 Most organizations are supportive of the COPUOS Guidelines;
      Companies (manufacturers, operators) are well aware of the IADC
        Guidelines and are implementing these in the procurement process
        and the operational practices
         • Avoidance of collision with controlled or uncontrolled objects;
         • Post Mission disposal
        Concerns expressed on:
         • Little focus on Disposing current Space Debris;
         • Liability to recover Space Debris;
         • Non peaceful context;
         • Non legally binding aspects (perceived as a competitively
           disadvantage while some foreign competitors do not have to comply
           with regulations);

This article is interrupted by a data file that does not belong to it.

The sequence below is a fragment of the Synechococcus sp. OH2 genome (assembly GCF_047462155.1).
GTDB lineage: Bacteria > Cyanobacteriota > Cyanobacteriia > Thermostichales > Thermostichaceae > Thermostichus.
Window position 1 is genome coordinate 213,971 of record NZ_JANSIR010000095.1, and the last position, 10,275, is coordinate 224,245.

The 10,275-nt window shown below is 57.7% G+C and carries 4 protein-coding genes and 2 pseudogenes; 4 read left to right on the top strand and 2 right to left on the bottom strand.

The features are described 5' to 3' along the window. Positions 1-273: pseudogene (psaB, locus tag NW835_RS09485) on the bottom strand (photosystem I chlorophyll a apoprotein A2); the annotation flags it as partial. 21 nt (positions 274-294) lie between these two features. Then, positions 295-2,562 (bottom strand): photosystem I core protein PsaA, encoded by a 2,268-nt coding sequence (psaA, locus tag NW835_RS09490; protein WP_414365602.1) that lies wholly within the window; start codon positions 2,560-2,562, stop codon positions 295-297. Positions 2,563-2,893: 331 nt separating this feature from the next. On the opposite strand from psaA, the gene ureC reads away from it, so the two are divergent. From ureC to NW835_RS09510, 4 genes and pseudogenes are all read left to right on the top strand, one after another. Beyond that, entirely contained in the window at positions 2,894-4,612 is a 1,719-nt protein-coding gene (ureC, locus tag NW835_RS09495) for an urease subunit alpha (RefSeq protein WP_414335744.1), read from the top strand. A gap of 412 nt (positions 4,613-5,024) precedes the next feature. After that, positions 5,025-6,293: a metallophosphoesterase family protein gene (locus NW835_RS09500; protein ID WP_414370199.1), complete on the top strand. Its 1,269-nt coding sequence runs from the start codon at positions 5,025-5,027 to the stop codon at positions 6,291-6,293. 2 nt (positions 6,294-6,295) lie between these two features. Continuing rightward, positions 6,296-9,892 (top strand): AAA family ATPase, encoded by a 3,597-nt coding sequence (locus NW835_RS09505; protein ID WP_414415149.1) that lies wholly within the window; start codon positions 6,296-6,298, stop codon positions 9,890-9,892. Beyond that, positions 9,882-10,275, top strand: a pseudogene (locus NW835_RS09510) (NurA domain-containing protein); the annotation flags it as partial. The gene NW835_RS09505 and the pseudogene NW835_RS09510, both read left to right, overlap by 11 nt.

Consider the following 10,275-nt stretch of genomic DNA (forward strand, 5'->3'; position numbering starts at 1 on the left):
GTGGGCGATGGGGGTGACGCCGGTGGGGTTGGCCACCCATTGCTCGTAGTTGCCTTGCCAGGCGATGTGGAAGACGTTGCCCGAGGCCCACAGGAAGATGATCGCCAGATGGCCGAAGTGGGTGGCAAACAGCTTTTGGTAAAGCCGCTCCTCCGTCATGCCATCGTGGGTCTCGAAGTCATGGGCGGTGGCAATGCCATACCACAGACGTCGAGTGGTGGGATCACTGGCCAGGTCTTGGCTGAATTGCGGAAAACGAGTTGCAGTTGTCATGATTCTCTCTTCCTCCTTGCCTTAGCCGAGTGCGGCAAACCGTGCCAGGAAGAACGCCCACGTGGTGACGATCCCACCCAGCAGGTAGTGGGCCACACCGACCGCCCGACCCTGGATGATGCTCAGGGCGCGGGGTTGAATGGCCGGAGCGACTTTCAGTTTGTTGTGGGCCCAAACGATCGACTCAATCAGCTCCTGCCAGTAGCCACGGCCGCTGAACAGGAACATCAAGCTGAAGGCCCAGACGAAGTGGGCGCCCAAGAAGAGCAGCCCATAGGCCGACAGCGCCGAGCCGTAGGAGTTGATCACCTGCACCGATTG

• Definition of LEO region.

              The Way Forward
   Canada is participating to consultation on:
       Long Term Sustainability of Space Activities
        • Informal Working Group Meetings
        • Input to the Outline document being prepared

       European Union draft Code of Conduct for outer space
        • Comments coordinated and provided by the Department of
          Foreign Affairs and International Trade
   Better coordination and collaboration with
    international partners
   Possible framework at the national level